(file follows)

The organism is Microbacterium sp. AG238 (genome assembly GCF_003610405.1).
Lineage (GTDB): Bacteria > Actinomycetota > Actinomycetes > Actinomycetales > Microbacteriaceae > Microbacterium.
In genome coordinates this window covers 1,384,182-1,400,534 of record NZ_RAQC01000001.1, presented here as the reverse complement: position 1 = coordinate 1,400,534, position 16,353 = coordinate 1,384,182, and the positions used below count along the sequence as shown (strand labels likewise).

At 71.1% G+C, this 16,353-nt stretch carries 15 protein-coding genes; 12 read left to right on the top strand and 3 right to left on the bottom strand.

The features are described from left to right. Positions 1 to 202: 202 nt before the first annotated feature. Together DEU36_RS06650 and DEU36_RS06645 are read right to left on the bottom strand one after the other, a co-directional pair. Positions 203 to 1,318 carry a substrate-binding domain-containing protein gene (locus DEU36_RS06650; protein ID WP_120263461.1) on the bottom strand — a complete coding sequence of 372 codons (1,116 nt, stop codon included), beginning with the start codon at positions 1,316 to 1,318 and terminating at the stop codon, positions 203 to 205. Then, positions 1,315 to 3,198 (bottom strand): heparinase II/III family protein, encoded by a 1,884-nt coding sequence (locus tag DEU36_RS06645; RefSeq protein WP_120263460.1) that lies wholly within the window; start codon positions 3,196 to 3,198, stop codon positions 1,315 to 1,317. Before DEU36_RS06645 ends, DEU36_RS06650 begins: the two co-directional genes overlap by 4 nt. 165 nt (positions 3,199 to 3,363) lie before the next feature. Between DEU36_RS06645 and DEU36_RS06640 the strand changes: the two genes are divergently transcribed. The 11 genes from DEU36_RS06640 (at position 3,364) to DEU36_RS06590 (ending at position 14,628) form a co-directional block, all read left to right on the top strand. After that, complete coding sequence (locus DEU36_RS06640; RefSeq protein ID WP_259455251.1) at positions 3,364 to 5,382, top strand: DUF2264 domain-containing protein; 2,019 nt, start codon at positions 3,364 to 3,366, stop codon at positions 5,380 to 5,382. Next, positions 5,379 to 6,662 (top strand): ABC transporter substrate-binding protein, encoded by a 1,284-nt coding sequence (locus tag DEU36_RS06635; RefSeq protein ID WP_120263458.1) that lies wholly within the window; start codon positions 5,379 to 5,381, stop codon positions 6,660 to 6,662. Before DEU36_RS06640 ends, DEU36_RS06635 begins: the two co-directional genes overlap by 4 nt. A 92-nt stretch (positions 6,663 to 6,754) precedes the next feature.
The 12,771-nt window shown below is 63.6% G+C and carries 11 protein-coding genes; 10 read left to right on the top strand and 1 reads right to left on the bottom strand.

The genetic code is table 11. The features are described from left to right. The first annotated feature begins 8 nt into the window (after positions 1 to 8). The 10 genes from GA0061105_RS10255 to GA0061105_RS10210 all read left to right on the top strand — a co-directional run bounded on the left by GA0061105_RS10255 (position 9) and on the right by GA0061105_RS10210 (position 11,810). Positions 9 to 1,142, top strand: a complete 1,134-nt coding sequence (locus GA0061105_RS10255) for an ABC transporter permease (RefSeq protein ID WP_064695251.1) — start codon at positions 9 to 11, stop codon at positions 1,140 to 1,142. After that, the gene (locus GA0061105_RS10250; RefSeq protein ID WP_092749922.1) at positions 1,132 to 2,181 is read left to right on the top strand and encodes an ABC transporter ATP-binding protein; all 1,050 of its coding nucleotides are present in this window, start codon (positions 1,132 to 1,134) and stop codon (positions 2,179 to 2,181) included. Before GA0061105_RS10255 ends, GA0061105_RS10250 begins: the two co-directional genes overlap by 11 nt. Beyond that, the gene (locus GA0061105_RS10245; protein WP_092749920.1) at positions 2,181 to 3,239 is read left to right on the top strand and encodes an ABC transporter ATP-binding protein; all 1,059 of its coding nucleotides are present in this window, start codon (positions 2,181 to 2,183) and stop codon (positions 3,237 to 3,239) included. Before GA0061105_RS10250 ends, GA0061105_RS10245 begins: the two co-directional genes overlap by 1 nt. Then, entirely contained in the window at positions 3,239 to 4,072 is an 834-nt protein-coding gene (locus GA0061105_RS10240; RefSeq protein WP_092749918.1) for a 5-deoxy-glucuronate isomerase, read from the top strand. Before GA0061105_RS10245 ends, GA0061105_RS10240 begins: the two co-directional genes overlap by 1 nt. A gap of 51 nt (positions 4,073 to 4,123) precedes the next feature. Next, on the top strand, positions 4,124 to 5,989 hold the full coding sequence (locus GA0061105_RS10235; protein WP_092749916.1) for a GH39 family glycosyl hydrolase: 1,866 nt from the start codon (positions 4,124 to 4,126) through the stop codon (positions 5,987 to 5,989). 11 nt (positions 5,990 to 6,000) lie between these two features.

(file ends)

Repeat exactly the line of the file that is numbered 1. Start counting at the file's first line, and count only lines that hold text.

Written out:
The organism is Microbacterium sp. AG238 (genome assembly GCF_003610405.1).